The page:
HC Deb 12 March 1979 vol 964 cc14-5
10. Mr. Goodlad

asked the Secretary of State for Trade when he expects next to meet his EEC counterparts.

Mr. John Smith

I regularly attend meetings of the EEC Foreign Affairs Council when trade matters are discussed. I expect to attend the Council on 2 and 3 April.

Mr. Goodlad

When the Secretary of State next meets his EEC colleagues, will he discuss with them the threat posed to the paper and board industry by the demands of the United States for concessions in the last round of the GATT negotiations? Is he aware of the serious threat that would be posed to employment if the market was flooded with low-priced competition from the United States in a period of slack domestic demand?

Mr. Smith

The hon. Gentleman raises an important issue which has concerned us during these discussions. I regard the tariff cuts proposed by the United States as excessive. I also regard as excessive the extent to which the Commission proposes that the Community should accede to those demands. That is something upon which the British Government will make their views very clear during the next meeting of the Council of Ministers.

Mr. Clemitson

How does my right hon. Friend justify the fact that, whereas about 40 per cent. of our total trade is now done with the EEC, less than 1 per cent. is done with India?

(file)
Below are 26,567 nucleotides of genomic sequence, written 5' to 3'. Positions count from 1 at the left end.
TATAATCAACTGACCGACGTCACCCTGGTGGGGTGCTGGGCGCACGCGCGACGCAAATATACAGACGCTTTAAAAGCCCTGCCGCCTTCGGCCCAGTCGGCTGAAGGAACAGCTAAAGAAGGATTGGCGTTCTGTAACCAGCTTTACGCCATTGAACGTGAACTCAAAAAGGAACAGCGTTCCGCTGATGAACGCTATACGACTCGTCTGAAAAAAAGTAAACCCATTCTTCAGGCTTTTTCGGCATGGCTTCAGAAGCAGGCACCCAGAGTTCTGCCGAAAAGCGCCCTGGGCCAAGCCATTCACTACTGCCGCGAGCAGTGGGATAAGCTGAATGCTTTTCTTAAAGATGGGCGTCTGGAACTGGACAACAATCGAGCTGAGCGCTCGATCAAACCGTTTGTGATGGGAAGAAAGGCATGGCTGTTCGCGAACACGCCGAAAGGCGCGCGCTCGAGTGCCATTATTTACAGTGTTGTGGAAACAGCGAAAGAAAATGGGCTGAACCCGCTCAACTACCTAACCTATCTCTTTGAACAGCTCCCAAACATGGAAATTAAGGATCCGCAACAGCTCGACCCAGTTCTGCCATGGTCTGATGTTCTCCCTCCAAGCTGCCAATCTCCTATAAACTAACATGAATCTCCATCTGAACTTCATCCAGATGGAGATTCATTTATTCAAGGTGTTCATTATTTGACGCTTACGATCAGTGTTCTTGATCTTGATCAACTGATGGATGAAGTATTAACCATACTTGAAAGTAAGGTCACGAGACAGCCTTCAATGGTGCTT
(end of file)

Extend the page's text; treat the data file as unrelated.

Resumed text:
Mr. Smith

That is a very wide ranging question, and Mr. Speaker would call me to order if I attempted to answer it at any length. Our policy is to do as much trade as we can with as many countries as we can. We bear in mind that India is now the tenth largest industrial country in the world.

Mr. Arnold

Why are the Secretary of State and his colleagues in the EEC prepared to take a robust attitude to negotiations with the United States on the question raised by my hon. Friend the Member for Northwich (Mr. Goodlad) earlier, but not in regard to textiles and the multi-fibre arrangement?

Mr. Smith

I do not see how it is possible for the hon. Gentleman even to mount a case that the Government have not been vigilant about the textile industry. This Government have done more to create circumstances in which the textile industry is protected from low-cost imports than any other Government have ever done. That industry now has wider protection than ever before in the history of the industry.

Mr. James Lamond

I agree with all that my right hon. Friend has said. Is he not aware that it is the impending agreement that is causing concern, and that the United States will gain considerably if they are successful in their proposals at the Tokyo round?

Mr. Smith

As I think my hon. Friend knows, these negotiations are not yet complete. I listened very carefully to the representations made by the industry. Where cuts in tariffs might assist the textile industry, these have to be balanced against cuts in our tariffs. It is a very fine calculation, but I assure my hon. Friend that I bear the interests of the industry very much in mind.